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#1544540 10/27/10 08:22 AM
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Each breakthrough in music entails the creation of methods which change the vocabulary of Western music. Plain chant consisted of a single melodic line, and rules which produced melodies of a specific character. Early polyphony (literally multiple voices) extablished rules of voice-leading which are still in use today. Palestrina's counterpoint differed from Bach's because of its pervasive sonority. Bach's later counterpoint infused dissonance in the form of pedalling, accented passing notes and suspensions. Madrigal composers introduced chromaticism and an early analogue to floating tonality. Purcel introduced tonal chromaticism by introducing a chromatic figured bass. And so on.

Faced with coming up with new systems, a good many composition students are stumped. This is not through any fault of their own, but rather demonstrates failings and weaknesses in the way composition is taught in many institutions.

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The fact of the matter is that many institutions do not teach composers how to break new ground.

Part of the reason is that the instructors often don't know themselves. Their range of study will often extend to the last thing they themselves studied, which becomes more and more out of date, the longer they've been out of university.

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However, just as composition can be broken down into a handful of specific components, so too can new music, even that not yet written, be laid out in a clear, unambiguous, easy-to-understand manner.

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My favourite teaching-tool, when it comes to composition, is the structure of existing music minus the motes. It's like building a bridge. As an architect presented with the task of building a bridge, you know what you're in for before you've even begun. Your first question is, What is the new bridge to span? What is the bridge to be made of? Do I use stone, wood, brick, steel, concrete, or can I try some new type of construction material?

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Taking control of the construction material of music is too seldom taught. For instance, we're all taught how serialism evolved and how it works. What we're not taught is that 12-tone rows are only one possibility offered by serialism. You don't need to use 12-tone rows.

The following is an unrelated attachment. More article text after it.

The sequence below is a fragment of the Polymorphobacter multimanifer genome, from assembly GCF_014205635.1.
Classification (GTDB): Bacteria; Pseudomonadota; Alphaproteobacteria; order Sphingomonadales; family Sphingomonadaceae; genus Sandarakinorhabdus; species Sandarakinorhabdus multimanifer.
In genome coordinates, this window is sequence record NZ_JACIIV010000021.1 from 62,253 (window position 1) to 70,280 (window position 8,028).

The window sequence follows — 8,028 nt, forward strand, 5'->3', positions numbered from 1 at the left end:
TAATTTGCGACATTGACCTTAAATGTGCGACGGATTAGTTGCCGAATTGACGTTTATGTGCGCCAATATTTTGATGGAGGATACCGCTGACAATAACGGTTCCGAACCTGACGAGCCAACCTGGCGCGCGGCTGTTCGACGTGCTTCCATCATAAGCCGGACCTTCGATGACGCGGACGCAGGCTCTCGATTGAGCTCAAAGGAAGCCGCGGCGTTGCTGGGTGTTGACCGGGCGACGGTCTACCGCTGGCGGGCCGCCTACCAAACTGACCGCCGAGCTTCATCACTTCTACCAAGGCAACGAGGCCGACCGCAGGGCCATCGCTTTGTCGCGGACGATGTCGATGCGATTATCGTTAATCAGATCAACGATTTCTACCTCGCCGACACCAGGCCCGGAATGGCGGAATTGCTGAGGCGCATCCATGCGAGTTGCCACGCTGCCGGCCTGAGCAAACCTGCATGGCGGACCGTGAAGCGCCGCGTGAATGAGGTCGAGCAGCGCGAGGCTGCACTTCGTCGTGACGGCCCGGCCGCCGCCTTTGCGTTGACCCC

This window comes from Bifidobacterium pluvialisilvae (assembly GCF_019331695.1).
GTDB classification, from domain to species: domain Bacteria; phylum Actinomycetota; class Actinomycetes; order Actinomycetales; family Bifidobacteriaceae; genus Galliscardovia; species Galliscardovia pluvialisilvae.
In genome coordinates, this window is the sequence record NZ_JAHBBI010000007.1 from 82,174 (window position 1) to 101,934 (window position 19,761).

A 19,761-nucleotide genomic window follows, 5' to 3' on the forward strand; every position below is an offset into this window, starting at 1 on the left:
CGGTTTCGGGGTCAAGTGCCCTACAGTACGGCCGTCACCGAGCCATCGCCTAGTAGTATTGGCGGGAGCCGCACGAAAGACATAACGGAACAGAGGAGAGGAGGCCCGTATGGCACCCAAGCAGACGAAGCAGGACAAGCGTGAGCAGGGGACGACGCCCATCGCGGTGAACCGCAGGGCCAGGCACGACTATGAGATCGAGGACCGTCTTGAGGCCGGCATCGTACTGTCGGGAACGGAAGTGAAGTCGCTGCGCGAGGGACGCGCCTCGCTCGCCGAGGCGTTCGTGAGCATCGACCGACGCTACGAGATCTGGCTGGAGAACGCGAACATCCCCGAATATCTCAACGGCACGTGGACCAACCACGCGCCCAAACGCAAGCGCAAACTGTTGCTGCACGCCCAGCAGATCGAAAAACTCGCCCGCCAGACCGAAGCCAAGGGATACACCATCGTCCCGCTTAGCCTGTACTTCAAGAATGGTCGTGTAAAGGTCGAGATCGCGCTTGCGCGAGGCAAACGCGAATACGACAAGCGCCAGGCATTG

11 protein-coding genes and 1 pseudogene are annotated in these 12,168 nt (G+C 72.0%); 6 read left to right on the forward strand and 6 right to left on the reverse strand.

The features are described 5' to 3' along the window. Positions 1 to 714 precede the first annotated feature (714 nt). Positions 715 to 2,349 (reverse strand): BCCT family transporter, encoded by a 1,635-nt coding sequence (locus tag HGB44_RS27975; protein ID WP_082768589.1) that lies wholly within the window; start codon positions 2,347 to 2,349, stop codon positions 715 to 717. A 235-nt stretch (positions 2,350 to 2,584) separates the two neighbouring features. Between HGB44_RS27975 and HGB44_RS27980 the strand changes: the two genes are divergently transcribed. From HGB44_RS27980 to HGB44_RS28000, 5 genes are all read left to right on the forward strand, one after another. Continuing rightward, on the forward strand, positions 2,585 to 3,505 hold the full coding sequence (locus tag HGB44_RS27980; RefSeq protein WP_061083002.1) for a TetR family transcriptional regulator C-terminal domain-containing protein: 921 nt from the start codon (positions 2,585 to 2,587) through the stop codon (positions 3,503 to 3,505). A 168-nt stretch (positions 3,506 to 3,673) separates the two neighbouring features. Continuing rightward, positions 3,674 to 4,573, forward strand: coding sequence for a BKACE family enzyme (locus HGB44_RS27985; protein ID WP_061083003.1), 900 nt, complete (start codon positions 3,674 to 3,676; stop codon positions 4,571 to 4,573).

But you do need to create a system, otherwise your compposition will be a structureless mess.

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This is precisely what happened in the early days of Be Bop in the jazz world. John Burks (Dizzy) Gillespe, Thelonious Monk and others had just about everything worked out- how the musicians were to realise their lines through the chord vocabulary, how the bass and percussion were supposed to work, and they had worked out the chord vocabulary and style and methodology of improvisation and arranging, but they lacked the most important ingredient of all- structure. Then, along came Charlie Parker, a Kansas City Blues musician, and everything suddenly fit into place and worked. Without Charlie Parker and the structure he brought to the table, there would probably have been no Be Bop.

This is just as true in the world of Classical music. It's one thing to have great ideas, but if structure isn't part of those ideas, you'll make little, if any, headway.

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In the preface of Walter Piston's book Counterpoint (at least, in the old edition I own), he criticises Western Music for being rhythmically lacking. This comment has always stuck out in my mind as being both profound and prophetic- profound because despite being such a simple, innocuous observation on the surface, it susses out a glaring flaw in the development of Western music; and prophetic because despite the number of very intelligent, very well-educated people working away in the classical genre, thirty-five years after first reading Piston's comment, the same observation could be made again; and this does not bode well for the future and the health of Western music.

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I don't feel like I need to come up with new systems. I start by just using the systems already in place, and often mixing and matching different systems that traditionally do not belong anywhere close to each other (the most common example being pop and classical). I would love to try to compose something based on a unique system that I created myself, but I'm worried about such a project becoming a pretentious mess. I think that too often, academic composers think they must ALWAYS break new ground, and that's where we get the hundreds of pieces written for falling bricks and flushing toilets. I want to create something real and unique.

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If you want to create something real and unique, Jared, you have to break new ground, otherwise your work won't be unique, nor will it be real, because the elements you're using are all borrowed. Classical composition is an art, and art must break new ground in order to be art, otherwise it becomes what's called "assembly-line art", an example of which is all those pastels of bulls and matadors on black felt that were done back in the 1970's.

The only way a piece of music can be a pretentious mess is if it is a pretentious mess. If what you're working on is the real deal, you'll have nothing to worry about.